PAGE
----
Share this article:
Yes, you read that right; a Wisconsin company, Three Square Market, wants to implant a rice-sized microchip into its employees, ABC News reported.
"It's the next thing that's inevitably going to happen, and we want to be a part of it," Three Square Market Chief Executive Officer Todd Westby said.
So, according to Westby, microchipping employees is "the next thing that is inevitably going to happen."
Three Square Market designs software for break rooms that are commonly seen in office places. In other words, the markets where you get your food and check out yourself.
"We'll hit pay with a credit card, and it's asking to swipe my proximity payment now. I'll hold my hand up, just like my cell phone, and it'll pay for my product," Westby said.
Over a dozen of Three Square Market employees are getting the microchip implant paid for by the company.
The tiny chip, which uses RFID technology or Radio-Frequency Identification, can be implanted between the thumb and forefinger "within seconds," according to a statement from Three Square Market.
The report noted that the business is not requiring its employees to get the chip and that it's optional. So far 50 people are believed to have opted in to take the plunge and get the microchip implanted.
What will the chip be used for? Opening doors, the snack machine and logging into company computers and devices.
"We foresee the use of RFID technology to drive everything from making purchases in our office break room market, opening doors, use of copy machines, logging into our office computers, unlocking phones, sharing business cards, storing medical/health information, and used as payment at other RFID terminals," Westby said in a company statement.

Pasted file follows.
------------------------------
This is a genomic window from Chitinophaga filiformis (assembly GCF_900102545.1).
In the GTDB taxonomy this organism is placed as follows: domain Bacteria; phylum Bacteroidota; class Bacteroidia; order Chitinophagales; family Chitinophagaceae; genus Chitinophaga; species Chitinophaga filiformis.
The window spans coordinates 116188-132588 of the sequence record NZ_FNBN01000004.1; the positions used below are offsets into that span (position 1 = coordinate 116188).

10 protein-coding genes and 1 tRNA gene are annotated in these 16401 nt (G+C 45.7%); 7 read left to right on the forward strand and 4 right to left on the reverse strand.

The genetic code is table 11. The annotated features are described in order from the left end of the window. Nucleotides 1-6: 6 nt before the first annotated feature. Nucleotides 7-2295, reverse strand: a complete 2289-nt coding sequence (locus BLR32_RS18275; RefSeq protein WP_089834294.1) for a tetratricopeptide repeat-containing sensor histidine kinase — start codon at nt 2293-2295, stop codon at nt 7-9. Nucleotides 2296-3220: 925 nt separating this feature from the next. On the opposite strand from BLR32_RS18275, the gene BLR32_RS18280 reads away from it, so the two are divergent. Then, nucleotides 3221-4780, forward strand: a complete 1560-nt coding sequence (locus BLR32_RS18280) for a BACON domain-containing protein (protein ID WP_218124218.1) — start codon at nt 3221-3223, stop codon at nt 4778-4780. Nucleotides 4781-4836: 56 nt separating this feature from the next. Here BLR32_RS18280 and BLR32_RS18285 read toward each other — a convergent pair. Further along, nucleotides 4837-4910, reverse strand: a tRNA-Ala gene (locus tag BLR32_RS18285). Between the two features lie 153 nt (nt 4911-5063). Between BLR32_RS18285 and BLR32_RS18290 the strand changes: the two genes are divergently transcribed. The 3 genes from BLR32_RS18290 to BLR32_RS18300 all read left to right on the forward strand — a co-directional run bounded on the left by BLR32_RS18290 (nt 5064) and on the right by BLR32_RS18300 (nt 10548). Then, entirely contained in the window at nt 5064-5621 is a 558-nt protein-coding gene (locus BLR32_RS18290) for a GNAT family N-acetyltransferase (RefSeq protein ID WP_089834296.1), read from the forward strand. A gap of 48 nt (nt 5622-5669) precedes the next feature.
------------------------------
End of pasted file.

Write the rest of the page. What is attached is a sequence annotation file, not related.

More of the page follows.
"Eventually, this technology will become standardized allowing you to use this as your passport, public transit, all purchasing opportunities, etc."
But Three Square Market is far from the only business that feels an employee needs a slave branding to work.
Another Swedish start-up hub, Epicenter, home to over 100 business has also introduced the idea that workers require an implantation because it's convenient.
"The biggest benefit, I think, is convenience," Patrick Mesterton, co-founder and chief executive of Epicenter said.
Over the years the microchip has been teased throughout the media, from commercials about how cool it is using teens, to propaganda that it's needed to protect the children.
And finally my favorite is that it's a convenience to buy and sell at your local retailer and it's a great way for doctors to keep track of your health with immediate access to your medical records.
Meanwhile, Aaron Russo before he died in 2007 warned of the RFID implant chip. Two years later a Saudi inventor's application to patent a "killer chip," with a lethal dose of cyanide was introduced and denied in Germany.
I am not saying the two events are connected; what I am saying is that he warned us of the dangers of a chip, then two years after his death those dangers were revealed to the world.
A primary danger of getting a microchip is that human beings can be turned off just like a switch.
A microchip filled with a touch of salt of cyanide isn't your only worry, you could also have an internal electric shock or be burnt as Dr. Katherine Albrecht said.
"The way it works is it picks up and amplifies ambient electro-magnetic energy from the reader devices and if you have one of these things in your arm and you get in the range of an electromagnetic field it can actually burn you,"Albrecht said.
Then there is the fact that the chip might be cancerous according to Dr. Albrecht.
Finally, with privacy violations by the NSA and GCHQ spying and hacking technology, it's hard to imagine what rational person would want a RFID inside their body.
Interestingly enough, Wall St. just tested digital cash in a secret meeting last year - another area which Russo said earlier is the plan, digital cash with a microchip.
"The end goal is to get everybody chipped, to control the whole society, to have the bankers and the elite people control the world," Russo said.
Originally published at Activist Post
- reposted with permission.